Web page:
The following pages detail IBA’s performance results by division presenting performance against agency-wide targets. Table 1 shows how IBA met its purpose in 2019–20. The Environment section on page 28 has more information on IBA’s operating environment and its influence on performance.
IBA’s 2019–20 Corporate Plan details the methods and data sources used to calculate performance measures. Any changes made to the calculation of results are noted in the analysis.
The COVID-19 pandemic created a significant amount of economic turmoil internationally in 2019-20. IBA's customers and partners were not impervious to these impacts. As a result, IBA achieved seven of its twelve performance measure targets. The five targets not met were:
- Measure 1 – number of home ownership outcomes approved
- Measure 2 – value of home ownership outcomes approved
- Measure 8 – total amount of Indigenous co-investments
- Measure 9 – portfolio return to Indigenous co-investors
- Measure 11 – proportion of suppliers that are Indigenous.
IBA delivered 454 home loan approvals to its Indigenous customers for the financial year, and prior to COVID-19, was on track to achieve its target for the full year. Whilst IBA’s level of home lending was comparable to its long-term average, it was below the targets for dollar value and number of loans originally set for the year prior to COVID-19.
The loan relief and assistance offered temporarily affected the level of income to IBA on the loan book. This, taken together with COVID-19 restrictions which prohibited open houses and auctions, affected the level of home loans IBA was able to settle between March and June 2020.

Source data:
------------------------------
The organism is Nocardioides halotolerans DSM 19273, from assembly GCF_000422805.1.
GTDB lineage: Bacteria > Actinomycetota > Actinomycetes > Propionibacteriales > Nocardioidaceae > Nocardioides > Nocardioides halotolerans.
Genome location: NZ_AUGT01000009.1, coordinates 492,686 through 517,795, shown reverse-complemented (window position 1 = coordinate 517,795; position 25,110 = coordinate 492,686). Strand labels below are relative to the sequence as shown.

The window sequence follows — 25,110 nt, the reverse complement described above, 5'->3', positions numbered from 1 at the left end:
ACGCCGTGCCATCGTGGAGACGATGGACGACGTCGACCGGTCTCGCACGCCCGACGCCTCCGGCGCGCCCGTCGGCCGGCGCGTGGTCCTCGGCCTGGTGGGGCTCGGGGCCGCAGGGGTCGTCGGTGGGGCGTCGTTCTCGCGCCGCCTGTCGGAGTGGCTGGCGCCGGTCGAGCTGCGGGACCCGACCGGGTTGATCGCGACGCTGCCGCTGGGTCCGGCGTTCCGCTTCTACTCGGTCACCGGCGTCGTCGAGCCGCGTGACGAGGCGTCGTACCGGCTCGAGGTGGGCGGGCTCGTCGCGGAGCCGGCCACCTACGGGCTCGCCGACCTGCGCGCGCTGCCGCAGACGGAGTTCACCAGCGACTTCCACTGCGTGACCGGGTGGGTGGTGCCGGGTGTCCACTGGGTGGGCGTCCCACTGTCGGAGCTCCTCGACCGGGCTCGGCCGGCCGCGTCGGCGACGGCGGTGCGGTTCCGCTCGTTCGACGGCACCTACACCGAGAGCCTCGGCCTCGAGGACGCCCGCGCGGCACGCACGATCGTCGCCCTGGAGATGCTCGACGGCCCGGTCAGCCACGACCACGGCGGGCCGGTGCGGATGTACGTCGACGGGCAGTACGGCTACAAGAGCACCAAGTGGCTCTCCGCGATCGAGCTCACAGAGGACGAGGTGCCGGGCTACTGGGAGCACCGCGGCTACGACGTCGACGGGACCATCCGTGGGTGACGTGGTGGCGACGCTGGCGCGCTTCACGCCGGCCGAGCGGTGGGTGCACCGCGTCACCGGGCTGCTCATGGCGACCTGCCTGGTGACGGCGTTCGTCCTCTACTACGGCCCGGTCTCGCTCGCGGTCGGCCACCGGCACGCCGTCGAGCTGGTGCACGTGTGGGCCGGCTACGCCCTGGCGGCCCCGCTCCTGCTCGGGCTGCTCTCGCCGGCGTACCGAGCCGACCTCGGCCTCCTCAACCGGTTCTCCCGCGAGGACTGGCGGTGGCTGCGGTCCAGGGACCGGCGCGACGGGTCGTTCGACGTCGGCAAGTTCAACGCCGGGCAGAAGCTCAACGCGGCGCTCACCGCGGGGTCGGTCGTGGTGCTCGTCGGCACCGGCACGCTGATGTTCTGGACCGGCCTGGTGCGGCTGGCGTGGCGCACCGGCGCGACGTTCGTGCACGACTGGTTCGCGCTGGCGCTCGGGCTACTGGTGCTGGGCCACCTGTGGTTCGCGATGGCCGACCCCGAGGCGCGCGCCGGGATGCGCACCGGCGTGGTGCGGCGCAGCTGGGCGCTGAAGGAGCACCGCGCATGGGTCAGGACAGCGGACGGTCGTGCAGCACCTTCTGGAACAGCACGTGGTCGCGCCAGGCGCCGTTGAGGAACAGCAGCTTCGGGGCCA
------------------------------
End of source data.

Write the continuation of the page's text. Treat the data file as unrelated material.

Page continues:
A strong performance was still possible against targets for the delivery of loans to first home buyers and customers transitioning from social housing. IBA exceeded the target for transitioning customers to mainstream lenders.
The Business Solutions division exceeded the business lending target, approving $59.9 million in finance facilities. This includes $7.0 million in finance packages approved under IBA’s COVID-19 Business Relief Package. Many of IBA's existing customers impacted by COVID-19 also received additional assistance in the form of loan repayment deferrals and interest waivers. Business customers had four-year survivability rates that exceeded the Australian average survivability rate in all relevant business categories. This is a positive result, demonstrating that businesses supported by IBA have remained resilient compared to Australian averages.
COVID-19 induced market volatility saw investment values falling in March 2020, before recovering some ground over the remainder of the financial year. Indigenous co-investment fas at 30 June 2020 was $169 million against a target of $200 million, reflecting reduced investor appetite due to COVID-19. The portfolio return to Indigenous co-investors was 0.64%, not meeting the targeted 3.2% noting that many equity markets funds produced negative returns for the 2019–20 financial year.
IBA met its target for the value of Indigenous procurement expenditure and employment but fell short of its target for the proportion of suppliers that were Indigenous by 6.5%.